Midwinter Shape

I’ve braved the continuing cold weather, though it’s been nearer to normal just lately, to go out cycling four of the last six days.  None of them have been unusually long rides, but the four together add up to 86.5 miles.  The result is that I have dropped a little weight, and physically felt a little better.  Could it be that I’m getting a bit of shape back?  Not the kind of conditioning I have in the summer, mind you, but something like a mini-phase of being in respectable condition, the kind I’ve never been able to duplicate entirely by riding indoors.

Today was supposed to be quite cold, and I had errands to do, so I just wrote off any possibility of riding.  But at 1:50 p.m., arriving home to temperature reports in the low 40s, chores all done, I couldn’t resist this outright gift of a rideable day.  More rideable than yesterday, actually.  We had freezing rain the day before, but yesterday the sun came out, the air warmed up during the early morning, and the vestigial remains of ice on streets, sidewalks, and lawns melted.   The cold ground and humid air, though, left the streets wet all morning.  So when I went out I wore my plastic cycling rain jacket over my Gortex jacket.  That way I wouldn’t get a stripe of grit up the Gortex’s back from the stuff coming off my rear tire.  Only problem is that my Gortex and underlayer both are “breathable” fabrics, but the rain jacket is not.  All the moisture my body was giving off got trapped under the rain jacket layer.  So at the end of the ride both the underlayer and the Gortex jacket were super-saturated with moisture.  Ironically, the Gortex survived unscathed, but my bike had a layer of grit on most of the frame.  I was able to towel it off before it dried on, but I need to get back and oil a few exposed cables.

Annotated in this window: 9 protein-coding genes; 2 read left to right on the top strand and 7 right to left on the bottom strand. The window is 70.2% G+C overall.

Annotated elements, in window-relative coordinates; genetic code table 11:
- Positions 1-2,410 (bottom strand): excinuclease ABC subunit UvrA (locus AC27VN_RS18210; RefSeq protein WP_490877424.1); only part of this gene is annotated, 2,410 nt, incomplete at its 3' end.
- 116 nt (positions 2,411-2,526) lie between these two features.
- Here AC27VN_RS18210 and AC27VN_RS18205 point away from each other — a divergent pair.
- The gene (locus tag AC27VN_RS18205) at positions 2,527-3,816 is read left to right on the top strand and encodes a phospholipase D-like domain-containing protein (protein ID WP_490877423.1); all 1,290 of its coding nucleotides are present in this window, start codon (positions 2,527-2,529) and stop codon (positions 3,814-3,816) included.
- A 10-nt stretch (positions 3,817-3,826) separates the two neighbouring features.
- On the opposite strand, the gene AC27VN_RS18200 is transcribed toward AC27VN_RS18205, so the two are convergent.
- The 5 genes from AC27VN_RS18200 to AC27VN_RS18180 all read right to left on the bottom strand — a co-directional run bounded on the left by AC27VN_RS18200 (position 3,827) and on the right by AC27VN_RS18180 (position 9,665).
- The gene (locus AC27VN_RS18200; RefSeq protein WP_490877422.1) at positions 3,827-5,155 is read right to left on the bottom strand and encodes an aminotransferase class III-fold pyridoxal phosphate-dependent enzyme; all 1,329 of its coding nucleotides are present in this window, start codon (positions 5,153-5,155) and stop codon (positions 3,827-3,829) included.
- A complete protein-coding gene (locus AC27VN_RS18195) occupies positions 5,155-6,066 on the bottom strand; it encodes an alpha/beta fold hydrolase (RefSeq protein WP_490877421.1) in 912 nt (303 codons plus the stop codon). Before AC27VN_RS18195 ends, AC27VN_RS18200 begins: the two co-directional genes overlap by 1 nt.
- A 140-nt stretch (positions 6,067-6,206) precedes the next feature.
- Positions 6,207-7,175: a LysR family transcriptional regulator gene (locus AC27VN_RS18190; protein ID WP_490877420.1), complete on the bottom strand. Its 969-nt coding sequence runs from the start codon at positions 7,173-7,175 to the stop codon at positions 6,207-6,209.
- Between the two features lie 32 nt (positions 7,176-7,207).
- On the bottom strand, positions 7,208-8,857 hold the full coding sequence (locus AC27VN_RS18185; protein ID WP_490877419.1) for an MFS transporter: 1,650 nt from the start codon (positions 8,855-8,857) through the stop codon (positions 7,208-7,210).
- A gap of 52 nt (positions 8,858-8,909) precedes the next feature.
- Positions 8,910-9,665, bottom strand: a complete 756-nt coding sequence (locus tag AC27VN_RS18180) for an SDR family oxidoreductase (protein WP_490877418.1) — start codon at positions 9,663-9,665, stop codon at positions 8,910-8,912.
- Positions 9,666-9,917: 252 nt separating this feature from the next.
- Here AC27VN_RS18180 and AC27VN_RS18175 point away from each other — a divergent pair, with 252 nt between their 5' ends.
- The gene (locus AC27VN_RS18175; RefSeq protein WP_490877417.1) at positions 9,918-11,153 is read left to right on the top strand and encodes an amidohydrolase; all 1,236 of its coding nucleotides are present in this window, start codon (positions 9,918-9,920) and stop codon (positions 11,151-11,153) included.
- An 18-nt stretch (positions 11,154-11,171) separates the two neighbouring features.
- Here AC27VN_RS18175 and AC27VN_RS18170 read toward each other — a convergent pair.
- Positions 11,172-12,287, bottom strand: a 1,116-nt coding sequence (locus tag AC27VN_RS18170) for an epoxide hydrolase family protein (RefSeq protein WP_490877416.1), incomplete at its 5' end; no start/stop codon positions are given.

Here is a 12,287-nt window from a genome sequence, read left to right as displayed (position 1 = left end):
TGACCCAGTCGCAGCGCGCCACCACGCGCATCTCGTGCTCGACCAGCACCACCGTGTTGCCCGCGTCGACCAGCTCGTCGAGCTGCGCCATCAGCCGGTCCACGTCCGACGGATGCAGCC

Today all surfaces were dry.  That meant both no spray and more reliable traction.  Bike tires pick up moisture so easily, and on the Jamis they’re not a matched set anyway.  The front is a Vittoria Randoneur, that has tread and inflates to 85 lbs.  The rear is a Forte slick that inflates to 100 lbs.  Both are former front tires.  I was trying to use them up and they’re lasting longer than I thought they would.  So I’m always a bit leery of fast corners and other maneuvers that might cause the back wheel to slide out when its wet.  But today it was dry, and I headed inbound on the W&OD for the first time this year.  A standard route took me through some neighborhoods as well as along the trail down to  Shirlington.  It’s basically downhill outbound, and uphill on the return.  That’s especially good with a SE wind like today’s because I get a tailwind most of the way home.  Cycling along, I had good strength and power, and even wanted, for the first time in quite a while, to deliberately shift to a more aggressive gear in certain situations, confident that by doing so I could make the bike go faster, instead of fearing that the increased resistance would just make me slow down.

And I came home at just about the same weight I was six years ago on this date.  Good omen!

©Arnold J. Bradford, 2011.